" We have to ‘invent’ the public domain before we can save it.”

Tragedy of the Commons, anyone?

Posted by: shonk at January 25, 2004 11:20 PM

That is a valid, though debatable, point with respect to the physical environment, but is not applicable to the intellectual environment because ideas, not being goods in the conventional sense, are not expendible, and hence the issue of consumption never really comes up. As I said before, the only element of mutually exclusive utility that I can identify in connexion with ideas is the credit due for their origins. The point which you have identified as a possible flaw in environmentalist theory is the point at which the parallel between the physical and intellectual environments breaks down, which I acknowledged in my post. Nevertheless, the theory still bears quotation in conceiving of the public sphere of ideas, even if it is ultimately a flawed conception of that which it was originally intended to describe, the physical environment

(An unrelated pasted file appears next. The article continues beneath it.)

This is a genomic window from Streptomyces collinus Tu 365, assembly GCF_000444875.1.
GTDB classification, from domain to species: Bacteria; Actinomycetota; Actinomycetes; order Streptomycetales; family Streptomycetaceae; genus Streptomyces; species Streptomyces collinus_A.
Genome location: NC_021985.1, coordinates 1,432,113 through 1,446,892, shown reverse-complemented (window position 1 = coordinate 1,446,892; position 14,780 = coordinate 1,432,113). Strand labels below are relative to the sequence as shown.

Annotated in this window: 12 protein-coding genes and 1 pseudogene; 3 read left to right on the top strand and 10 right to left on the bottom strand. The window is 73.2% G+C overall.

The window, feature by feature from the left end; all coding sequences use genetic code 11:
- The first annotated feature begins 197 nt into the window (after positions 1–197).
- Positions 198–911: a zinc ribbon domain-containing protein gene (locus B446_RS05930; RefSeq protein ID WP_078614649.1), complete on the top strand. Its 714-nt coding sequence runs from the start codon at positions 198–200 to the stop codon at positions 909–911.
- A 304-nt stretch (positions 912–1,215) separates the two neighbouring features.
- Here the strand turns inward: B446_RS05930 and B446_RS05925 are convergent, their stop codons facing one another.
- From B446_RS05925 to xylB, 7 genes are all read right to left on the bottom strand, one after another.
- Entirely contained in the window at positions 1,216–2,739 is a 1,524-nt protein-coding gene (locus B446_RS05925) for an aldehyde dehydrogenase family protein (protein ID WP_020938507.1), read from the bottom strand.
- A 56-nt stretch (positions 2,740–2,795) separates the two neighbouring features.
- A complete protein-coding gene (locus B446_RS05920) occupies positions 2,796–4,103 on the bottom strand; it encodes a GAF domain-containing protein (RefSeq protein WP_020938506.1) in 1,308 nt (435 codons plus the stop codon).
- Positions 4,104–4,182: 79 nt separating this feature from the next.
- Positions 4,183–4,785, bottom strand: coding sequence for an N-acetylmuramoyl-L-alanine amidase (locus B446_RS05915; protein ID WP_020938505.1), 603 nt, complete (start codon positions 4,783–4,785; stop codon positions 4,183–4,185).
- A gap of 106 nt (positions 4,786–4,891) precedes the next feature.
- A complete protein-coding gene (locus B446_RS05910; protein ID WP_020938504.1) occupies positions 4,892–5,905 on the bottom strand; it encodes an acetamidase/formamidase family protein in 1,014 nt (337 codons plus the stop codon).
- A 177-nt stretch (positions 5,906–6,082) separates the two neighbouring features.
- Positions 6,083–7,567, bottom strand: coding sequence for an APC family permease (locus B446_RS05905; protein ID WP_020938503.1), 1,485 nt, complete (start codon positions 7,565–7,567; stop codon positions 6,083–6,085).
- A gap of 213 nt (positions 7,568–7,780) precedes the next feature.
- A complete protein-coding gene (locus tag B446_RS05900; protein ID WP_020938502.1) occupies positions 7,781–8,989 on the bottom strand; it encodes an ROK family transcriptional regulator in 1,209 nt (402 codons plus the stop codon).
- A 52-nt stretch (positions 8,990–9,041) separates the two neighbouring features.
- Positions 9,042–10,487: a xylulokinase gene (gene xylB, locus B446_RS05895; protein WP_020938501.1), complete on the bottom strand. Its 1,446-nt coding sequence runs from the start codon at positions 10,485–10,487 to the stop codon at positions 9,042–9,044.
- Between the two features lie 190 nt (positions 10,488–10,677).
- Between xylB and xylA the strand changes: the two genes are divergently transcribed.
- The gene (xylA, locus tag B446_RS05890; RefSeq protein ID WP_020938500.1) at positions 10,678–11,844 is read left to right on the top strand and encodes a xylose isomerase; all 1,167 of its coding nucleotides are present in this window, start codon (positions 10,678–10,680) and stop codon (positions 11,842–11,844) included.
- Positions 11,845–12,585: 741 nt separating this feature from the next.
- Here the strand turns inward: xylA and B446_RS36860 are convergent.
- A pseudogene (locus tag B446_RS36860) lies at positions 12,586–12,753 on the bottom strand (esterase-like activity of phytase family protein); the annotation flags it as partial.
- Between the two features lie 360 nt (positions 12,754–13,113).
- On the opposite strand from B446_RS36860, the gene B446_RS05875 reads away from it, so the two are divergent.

Posted by: Curt at January 26, 2004 04:07 PM

Ideas are not finite.

Posted by: mock at January 26, 2004 04:34 PM

It seems to me that those who favor IP also fear the death of creativity and ingenuity. Such claims are gratuitous as well as melodramatic, and likely stem from a monetary view of art. Art is transcendent and incommensurable. The regulation of art as a good ultimately serves only as a debaser; thankfully, we know it is doomed to fail. There will always exist those who crave the superlative therapy of art, be they artist or patron, and it is this that ultimately drives creation.

Posted by: mock at January 26, 2004 05:53 PM